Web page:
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Your help needed to pass FRAC Act and hold drilling companies accountable for water pollution

Tuesday, May 24, 2011 by: Ethan A. Huff, staff writer
Tags: fracking, drilling companies, health news

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(NaturalNews) In response to massive public outcry, the US Senate has finally reintroduced the Fracturing Responsibility and Awareness of Chemicals (FRAC) Act, or S. 587, which will once again hold natural gas drilling companies responsible for the environmental pollution they cause when fracturing and drilling for fuel.

For years, the natural gas industry has gotten away with polluting rivers, streams, lakes, groundwater supplies, and farm land with "fracking" chemicals -- and all without consequence -- which is why it is crucial that you contact your Congressmen and urge support for S. 587 (http://thomas.loc.gov/cgi-bin/query/z?c112:S...).

The passage of the US Safe Drinking Water Act (SDWA) in 1974 established strict guidelines for ensuring that US drinking water supplies remained free of pollution, chemicals, and other harmful substances. But in 2005, Congress passed an energy bill that quietly exempted natural gas drilling operations from having to comply with SDWA, even though the extraction techniques used by the industry routinely contaminate ground and surface water supplies with sometimes hundreds of tons of toxic chemicals.

Numerous reports have identified the frightening consequences of unregulated natural gas drilling, including flammable drinking water coming right from the tap (http://www.naturalnews.com/031071_drinking_w...), radioactive waste water (http://blog.syracuse.com/green/2009/11/frack...), and millions of barrels of toxic fracking waste being dumped into the environment (http://www.naturalnews.com/030941_natural_ga...). Current policy, in other words, allows the natural gas industry to freely pollute the world without consequence.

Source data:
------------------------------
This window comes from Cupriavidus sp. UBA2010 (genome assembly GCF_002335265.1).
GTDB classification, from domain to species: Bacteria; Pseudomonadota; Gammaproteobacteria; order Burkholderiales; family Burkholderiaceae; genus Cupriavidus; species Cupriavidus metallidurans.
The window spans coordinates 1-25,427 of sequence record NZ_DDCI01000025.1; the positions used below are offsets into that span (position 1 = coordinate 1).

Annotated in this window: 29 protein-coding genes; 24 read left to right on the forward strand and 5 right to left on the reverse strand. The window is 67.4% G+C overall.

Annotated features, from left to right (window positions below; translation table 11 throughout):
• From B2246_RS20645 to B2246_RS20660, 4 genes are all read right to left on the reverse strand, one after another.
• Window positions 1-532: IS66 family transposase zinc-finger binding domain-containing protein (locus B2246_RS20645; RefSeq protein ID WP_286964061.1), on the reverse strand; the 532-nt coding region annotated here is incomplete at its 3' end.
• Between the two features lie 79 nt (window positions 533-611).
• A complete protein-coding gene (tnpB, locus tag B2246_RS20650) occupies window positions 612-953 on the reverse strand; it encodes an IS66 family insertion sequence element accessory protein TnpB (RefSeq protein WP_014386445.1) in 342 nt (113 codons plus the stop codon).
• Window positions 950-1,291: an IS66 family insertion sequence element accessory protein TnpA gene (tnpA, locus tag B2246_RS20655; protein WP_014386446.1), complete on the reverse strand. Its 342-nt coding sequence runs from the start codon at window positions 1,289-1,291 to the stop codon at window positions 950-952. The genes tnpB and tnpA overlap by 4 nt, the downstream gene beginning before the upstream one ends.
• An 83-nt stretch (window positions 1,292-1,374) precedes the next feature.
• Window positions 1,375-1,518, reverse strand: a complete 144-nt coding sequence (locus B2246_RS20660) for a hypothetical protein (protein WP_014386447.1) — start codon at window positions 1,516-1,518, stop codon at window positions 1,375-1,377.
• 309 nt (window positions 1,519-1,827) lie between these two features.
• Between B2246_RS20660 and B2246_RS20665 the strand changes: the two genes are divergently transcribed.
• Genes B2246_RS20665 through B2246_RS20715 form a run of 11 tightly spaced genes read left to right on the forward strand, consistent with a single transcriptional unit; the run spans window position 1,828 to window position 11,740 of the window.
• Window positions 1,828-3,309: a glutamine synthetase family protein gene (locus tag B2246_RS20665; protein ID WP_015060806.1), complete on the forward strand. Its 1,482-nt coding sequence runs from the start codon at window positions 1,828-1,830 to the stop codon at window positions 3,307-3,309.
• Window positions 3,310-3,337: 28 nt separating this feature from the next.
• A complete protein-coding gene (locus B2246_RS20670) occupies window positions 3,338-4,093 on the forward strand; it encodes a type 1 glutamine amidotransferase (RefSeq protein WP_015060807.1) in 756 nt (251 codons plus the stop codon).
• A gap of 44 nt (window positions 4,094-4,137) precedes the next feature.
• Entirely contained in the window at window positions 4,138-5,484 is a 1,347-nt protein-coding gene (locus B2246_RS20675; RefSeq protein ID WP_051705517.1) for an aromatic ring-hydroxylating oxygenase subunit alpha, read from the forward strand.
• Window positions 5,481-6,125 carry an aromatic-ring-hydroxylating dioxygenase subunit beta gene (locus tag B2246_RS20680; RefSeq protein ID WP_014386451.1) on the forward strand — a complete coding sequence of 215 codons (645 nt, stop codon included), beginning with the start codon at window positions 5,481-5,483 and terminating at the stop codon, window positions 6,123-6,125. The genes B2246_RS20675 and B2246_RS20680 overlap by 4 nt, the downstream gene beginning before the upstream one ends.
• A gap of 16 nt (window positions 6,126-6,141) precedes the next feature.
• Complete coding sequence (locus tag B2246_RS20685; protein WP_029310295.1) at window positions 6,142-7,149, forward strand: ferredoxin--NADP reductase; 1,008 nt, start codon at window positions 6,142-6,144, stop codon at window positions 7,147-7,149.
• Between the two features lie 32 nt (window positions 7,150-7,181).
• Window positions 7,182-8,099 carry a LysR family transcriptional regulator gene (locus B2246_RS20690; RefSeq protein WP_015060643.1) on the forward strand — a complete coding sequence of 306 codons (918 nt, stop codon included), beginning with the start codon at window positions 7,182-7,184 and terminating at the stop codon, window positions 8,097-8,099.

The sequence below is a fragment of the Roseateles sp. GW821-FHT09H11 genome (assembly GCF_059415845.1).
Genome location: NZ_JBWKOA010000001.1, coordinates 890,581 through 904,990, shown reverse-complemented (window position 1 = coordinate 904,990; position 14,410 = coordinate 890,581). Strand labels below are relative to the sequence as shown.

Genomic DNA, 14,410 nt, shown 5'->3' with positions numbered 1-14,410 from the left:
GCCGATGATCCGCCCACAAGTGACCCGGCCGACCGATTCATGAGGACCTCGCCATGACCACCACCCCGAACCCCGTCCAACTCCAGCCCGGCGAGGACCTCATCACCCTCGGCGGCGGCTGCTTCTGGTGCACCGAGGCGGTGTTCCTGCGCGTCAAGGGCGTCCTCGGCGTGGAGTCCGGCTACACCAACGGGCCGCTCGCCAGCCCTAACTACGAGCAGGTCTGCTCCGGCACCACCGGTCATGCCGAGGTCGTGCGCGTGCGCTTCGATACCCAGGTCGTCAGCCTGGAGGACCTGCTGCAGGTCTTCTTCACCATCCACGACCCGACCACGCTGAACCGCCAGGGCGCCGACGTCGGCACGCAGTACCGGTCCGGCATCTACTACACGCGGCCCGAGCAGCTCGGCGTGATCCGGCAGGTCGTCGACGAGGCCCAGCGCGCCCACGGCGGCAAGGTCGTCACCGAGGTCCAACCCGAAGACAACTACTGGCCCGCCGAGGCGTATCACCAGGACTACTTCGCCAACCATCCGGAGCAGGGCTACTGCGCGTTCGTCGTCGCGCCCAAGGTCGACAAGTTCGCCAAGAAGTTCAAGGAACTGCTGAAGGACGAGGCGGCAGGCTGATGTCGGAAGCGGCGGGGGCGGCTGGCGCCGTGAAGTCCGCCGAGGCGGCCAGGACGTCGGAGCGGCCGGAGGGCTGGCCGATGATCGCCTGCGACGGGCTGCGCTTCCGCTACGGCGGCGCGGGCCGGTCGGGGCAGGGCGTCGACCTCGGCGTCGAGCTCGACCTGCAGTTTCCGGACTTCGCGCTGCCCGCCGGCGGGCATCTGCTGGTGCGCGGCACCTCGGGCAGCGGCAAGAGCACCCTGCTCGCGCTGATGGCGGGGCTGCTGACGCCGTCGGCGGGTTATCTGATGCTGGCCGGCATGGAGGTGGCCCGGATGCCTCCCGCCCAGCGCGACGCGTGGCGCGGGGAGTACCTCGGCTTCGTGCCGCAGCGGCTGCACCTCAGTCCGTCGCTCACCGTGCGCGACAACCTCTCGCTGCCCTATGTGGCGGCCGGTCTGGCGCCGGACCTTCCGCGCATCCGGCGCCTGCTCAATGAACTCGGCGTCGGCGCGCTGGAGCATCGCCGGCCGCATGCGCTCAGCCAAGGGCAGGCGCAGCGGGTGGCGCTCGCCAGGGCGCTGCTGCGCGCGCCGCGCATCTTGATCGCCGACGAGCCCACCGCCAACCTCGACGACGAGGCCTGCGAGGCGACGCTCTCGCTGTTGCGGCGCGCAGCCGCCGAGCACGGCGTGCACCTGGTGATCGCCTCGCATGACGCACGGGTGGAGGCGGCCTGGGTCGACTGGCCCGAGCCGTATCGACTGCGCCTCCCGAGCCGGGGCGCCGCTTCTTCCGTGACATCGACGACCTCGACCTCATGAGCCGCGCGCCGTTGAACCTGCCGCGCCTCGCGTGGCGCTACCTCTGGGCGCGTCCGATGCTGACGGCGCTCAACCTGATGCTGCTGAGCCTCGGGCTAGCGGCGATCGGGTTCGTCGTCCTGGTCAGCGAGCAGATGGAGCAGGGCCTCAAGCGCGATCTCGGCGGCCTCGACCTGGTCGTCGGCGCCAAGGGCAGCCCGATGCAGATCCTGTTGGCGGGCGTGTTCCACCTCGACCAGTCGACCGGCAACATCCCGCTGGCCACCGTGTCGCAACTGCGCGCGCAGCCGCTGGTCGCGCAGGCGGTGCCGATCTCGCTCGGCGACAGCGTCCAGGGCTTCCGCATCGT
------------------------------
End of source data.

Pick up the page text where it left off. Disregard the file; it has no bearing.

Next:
Back in April, for example, a massive fracking accident in Pennsylvania sent tens of thousands of gallons of fracking fluid into farmland and streams, and contaminated water supplies, according to reports. Area residents both in this case and in many others must now contend with indefinitely-tainted water and a significant reduction in their property values, all while the natural gas industry is let off the hook (http://www.wnep.com/wnep-brad-leroy-gas-dril...).

But thanks to the reintroduction of S. 587, there is hope that the hydraulic fracking exemption may soon be repealed, and the environmental destruction caused by the industry lessened, or perhaps even stopped. You can contact your representatives to urge support for the bill through this convenient Action Alert created by the Alliance for Natural Health (ANH):

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